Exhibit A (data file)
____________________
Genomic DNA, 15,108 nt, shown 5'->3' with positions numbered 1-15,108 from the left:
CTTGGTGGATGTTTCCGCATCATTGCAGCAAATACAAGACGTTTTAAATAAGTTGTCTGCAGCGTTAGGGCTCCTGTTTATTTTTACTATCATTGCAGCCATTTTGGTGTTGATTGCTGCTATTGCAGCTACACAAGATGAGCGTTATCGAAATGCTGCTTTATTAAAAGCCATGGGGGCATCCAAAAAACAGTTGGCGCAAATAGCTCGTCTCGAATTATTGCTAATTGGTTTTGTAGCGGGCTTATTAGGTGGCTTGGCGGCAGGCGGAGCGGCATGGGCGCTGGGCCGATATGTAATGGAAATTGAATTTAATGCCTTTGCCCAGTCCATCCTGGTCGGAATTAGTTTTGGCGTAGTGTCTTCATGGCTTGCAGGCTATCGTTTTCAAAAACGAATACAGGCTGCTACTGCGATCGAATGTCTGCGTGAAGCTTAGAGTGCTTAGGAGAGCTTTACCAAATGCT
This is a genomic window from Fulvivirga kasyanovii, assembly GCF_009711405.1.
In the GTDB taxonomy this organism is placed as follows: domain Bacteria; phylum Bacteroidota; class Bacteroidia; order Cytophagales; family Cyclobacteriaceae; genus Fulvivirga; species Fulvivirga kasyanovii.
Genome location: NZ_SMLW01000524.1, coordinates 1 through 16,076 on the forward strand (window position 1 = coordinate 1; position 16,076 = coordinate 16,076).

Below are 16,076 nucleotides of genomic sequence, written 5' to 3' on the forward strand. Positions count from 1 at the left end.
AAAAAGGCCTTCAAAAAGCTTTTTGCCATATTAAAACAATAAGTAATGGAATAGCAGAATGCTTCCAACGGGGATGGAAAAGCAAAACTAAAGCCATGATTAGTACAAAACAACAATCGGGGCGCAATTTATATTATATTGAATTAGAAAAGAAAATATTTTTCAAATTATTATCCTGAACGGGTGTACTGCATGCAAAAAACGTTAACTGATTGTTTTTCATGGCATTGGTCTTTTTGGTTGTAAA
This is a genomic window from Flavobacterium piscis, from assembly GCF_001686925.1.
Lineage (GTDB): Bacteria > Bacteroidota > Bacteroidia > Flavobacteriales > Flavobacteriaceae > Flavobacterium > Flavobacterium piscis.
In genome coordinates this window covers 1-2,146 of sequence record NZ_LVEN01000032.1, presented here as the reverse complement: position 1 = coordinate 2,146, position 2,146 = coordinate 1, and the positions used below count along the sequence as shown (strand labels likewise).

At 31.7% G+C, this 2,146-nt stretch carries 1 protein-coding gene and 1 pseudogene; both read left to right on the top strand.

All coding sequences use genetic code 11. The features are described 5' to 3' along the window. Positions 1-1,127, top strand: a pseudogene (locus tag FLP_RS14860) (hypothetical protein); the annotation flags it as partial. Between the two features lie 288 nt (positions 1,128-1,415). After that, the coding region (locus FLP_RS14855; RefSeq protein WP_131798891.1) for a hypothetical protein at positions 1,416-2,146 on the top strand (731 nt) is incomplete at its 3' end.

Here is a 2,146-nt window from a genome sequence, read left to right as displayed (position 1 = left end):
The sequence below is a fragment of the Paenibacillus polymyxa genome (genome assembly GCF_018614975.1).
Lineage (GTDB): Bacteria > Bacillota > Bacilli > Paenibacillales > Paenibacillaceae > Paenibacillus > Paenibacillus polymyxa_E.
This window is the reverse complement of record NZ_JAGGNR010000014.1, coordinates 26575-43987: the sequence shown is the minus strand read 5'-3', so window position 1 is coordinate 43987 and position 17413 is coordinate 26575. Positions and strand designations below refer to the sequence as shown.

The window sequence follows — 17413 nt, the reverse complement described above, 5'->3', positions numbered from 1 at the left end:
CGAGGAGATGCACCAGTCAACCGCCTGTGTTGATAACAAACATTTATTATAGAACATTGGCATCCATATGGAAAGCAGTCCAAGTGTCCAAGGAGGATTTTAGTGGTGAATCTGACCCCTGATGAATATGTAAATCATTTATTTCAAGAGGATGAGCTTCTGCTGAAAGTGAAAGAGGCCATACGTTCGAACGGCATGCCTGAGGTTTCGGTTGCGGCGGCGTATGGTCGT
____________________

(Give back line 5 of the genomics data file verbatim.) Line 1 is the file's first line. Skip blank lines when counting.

Genome location: NZ_SMLW01000524.1, coordinates 1 through 16,076 on the forward strand (window position 1 = coordinate 1; position 16,076 = coordinate 16,076).